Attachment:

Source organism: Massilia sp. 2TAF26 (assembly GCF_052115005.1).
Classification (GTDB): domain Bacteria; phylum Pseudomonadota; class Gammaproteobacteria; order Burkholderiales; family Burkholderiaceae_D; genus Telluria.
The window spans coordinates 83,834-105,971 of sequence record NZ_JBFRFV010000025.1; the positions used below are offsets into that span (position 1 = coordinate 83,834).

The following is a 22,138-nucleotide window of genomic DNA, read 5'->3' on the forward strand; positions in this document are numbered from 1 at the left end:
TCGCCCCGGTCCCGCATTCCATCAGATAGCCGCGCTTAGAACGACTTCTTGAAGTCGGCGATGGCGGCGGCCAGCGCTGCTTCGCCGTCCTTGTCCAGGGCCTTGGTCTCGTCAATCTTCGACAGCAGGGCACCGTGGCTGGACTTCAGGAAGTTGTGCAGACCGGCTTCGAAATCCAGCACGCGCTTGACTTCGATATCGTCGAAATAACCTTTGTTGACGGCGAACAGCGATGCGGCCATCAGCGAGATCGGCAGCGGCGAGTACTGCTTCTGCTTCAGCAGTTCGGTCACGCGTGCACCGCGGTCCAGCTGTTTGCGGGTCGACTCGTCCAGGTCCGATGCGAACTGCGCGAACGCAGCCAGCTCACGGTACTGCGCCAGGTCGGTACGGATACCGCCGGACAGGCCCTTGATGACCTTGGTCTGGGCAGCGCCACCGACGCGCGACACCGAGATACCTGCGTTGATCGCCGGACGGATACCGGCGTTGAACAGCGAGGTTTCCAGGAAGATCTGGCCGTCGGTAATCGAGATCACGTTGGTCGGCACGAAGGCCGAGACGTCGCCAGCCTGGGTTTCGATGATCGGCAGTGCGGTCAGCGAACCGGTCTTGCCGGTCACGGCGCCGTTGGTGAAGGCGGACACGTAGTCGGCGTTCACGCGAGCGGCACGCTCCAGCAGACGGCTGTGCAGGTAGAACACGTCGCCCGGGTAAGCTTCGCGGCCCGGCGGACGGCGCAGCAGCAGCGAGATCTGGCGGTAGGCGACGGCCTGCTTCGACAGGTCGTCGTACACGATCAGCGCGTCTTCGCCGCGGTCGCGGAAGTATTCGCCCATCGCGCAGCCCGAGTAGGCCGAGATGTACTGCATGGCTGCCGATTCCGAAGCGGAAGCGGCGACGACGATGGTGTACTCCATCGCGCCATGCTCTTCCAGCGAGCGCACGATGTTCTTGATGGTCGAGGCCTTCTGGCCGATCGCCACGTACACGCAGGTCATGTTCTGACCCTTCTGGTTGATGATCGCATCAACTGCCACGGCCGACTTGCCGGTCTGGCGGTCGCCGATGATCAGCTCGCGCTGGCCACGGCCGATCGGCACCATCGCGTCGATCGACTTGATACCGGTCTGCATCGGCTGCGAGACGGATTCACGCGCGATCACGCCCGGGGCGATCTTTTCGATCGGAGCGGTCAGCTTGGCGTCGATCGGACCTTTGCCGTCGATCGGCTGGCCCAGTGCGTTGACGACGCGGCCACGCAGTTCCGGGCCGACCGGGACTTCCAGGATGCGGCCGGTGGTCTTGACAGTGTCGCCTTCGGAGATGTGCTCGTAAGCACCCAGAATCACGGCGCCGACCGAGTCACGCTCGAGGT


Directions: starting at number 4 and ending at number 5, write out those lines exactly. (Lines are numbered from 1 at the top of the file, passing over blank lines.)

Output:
The following is a 22,138-nucleotide window of genomic DNA, read 5'->3' on the forward strand; positions in this document are numbered from 1 at the left end:
TCGCCCCGGTCCCGCATTCCATCAGATAGCCGCGCTTAGAACGACTTCTTGAAGTCGGCGATGGCGGCGGCCAGCGCTGCTTCGCCGTCCTTGTCCAGGGCCTTGGTCTCGTCAATCTTCGACAGCAGGGCACCGTGGCTGGACTTCAGGAAGTTGTGCAGACCGGCTTCGAAATCCAGCACGCGCTTGACTTCGATATCGTCGAAATAACCTTTGTTGACGGCGAACAGCGATGCGGCCATCAGCGAGATCGGCAGCGGCGAGTACTGCTTCTGCTTCAGCAGTTCGGTCACGCGTGCACCGCGGTCCAGCTGTTTGCGGGTCGACTCGTCCAGGTCCGATGCGAACTGCGCGAACGCAGCCAGCTCACGGTACTGCGCCAGGTCGGTACGGATACCGCCGGACAGGCCCTTGATGACCTTGGTCTGGGCAGCGCCACCGACGCGCGACACCGAGATACCTGCGTTGATCGCCGGACGGATACCGGCGTTGAACAGCGAGGTTTCCAGGAAGATCTGGCCGTCGGTAATCGAGATCACGTTGGTCGGCACGAAGGCCGAGACGTCGCCAGCCTGGGTTTCGATGATCGGCAGTGCGGTCAGCGAACCGGTCTTGCCGGTCACGGCGCCGTTGGTGAAGGCGGACACGTAGTCGGCGTTCACGCGAGCGGCACGCTCCAGCAGACGGCTGTGCAGGTAGAACACGTCGCCCGGGTAAGCTTCGCGGCCCGGCGGACGGCGCAGCAGCAGCGAGATCTGGCGGTAGGCGACGGCCTGCTTCGACAGGTCGTCGTACACGATCAGCGCGTCTTCGCCGCGGTCGCGGAAGTATTCGCCCATCGCGCAGCCCGAGTAGGCCGAGATGTACTGCATGGCTGCCGATTCCGAAGCGGAAGCGGCGACGACGATGGTGTACTCCATCGCGCCATGCTCTTCCAGCGAGCGCACGATGTTCTTGATGGTCGAGGCCTTCTGGCCGATCGCCACGTACACGCAGGTCATGTTCTGACCCTTCTGGTTGATGATCGCATCAACTGCCACGGCCGACTTGCCGGTCTGGCGGTCGCCGATGATCAGCTCGCGCTGGCCACGGCCGATCGGCACCATCGCGTCGATCGACTTGATACCGGTCTGCATCGGCTGCGAGACGGATTCACGCGCGATCACGCCCGGGGCGATCTTTTCGATCGGAGCGGTCAGCTTGGCGTCGATCGGACCTTTGCCGTCGATCGGCTGGCCCAGTGCGTTGACGACGCGGCCACGCAGTTCCGGGCCGACCGGGACTTCCAGGATGCGGCCGGTGGTCTTGACAGTGTCGCCTTCGGAGATGTGCTCGTAAGCACCCAGAATCACGGCGCCGACCGAGTCACGCTCGAGGT